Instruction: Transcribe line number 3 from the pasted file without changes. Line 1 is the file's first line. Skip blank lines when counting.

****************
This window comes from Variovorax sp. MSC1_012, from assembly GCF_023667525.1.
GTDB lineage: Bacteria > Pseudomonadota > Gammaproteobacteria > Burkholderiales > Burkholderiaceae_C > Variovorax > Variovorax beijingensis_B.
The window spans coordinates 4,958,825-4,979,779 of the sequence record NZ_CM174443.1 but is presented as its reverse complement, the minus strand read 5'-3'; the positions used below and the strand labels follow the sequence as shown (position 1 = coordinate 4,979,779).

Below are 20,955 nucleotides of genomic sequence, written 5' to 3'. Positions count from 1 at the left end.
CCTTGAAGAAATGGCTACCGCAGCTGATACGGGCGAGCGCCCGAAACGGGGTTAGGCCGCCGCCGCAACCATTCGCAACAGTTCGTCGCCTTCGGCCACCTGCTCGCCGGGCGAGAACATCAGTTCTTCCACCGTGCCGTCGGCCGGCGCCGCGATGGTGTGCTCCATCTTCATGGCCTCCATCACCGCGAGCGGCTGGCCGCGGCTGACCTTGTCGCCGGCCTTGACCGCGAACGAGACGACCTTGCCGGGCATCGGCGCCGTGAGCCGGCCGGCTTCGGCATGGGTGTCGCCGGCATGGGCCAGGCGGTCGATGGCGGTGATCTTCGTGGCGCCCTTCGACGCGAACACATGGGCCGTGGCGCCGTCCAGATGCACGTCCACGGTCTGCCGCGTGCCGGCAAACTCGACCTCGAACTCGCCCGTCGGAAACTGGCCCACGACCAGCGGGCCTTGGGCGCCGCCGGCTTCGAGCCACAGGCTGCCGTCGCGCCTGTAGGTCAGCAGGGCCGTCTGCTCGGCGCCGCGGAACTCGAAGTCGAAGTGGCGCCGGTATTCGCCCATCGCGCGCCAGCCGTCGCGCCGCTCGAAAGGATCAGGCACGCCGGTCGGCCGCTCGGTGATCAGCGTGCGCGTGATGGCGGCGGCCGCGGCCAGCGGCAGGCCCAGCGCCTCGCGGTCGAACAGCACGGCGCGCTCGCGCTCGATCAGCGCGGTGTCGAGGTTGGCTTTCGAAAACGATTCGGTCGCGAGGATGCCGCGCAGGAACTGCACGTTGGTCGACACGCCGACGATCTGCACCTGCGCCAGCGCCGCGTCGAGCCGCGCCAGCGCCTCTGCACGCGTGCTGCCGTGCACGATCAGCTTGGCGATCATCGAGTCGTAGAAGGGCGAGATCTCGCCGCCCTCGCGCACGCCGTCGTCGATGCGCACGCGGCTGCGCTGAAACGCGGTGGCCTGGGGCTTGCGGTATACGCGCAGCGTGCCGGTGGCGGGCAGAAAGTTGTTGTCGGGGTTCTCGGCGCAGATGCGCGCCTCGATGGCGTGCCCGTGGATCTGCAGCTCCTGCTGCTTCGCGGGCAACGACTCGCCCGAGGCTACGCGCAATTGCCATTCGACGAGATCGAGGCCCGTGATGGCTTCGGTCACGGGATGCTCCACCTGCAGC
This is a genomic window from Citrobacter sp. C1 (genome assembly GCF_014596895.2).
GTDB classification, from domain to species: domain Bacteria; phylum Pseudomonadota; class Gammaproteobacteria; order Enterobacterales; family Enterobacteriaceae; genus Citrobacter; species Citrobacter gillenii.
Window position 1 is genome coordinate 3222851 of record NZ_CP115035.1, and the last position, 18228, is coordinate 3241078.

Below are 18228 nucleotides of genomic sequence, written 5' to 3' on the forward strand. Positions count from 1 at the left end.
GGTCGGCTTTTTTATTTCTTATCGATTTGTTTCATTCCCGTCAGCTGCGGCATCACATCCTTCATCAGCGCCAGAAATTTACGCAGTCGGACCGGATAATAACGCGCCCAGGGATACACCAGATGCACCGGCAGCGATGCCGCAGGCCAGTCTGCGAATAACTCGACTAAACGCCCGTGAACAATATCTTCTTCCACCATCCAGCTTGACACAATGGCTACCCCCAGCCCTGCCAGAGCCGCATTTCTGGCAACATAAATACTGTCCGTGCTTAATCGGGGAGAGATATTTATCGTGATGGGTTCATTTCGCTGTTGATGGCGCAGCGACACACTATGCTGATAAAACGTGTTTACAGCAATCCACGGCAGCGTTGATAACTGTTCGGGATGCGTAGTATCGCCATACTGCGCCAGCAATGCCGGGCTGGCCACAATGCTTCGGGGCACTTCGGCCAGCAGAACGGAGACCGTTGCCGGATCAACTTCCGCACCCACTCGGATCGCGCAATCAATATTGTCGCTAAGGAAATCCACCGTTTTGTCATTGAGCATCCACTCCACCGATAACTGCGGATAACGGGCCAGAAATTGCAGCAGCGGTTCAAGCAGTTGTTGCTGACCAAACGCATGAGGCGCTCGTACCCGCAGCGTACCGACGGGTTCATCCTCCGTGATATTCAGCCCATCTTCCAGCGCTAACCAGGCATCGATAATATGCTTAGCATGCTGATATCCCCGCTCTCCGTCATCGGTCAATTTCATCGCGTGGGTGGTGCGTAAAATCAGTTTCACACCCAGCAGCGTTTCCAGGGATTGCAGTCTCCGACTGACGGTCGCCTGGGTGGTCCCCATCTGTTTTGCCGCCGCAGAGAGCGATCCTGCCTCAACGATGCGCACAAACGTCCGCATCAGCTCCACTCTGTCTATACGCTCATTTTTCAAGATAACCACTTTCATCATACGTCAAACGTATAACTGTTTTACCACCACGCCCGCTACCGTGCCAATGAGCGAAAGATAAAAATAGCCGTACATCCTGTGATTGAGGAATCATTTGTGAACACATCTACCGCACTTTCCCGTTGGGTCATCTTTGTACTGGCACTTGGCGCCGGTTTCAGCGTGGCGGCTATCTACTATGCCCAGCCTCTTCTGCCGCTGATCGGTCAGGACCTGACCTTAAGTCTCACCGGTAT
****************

The window spans coordinates 4,958,825-4,979,779 of the sequence record NZ_CM174443.1 but is presented as its reverse complement, the minus strand read 5'-3'; the positions used below and the strand labels follow the sequence as shown (position 1 = coordinate 4,979,779).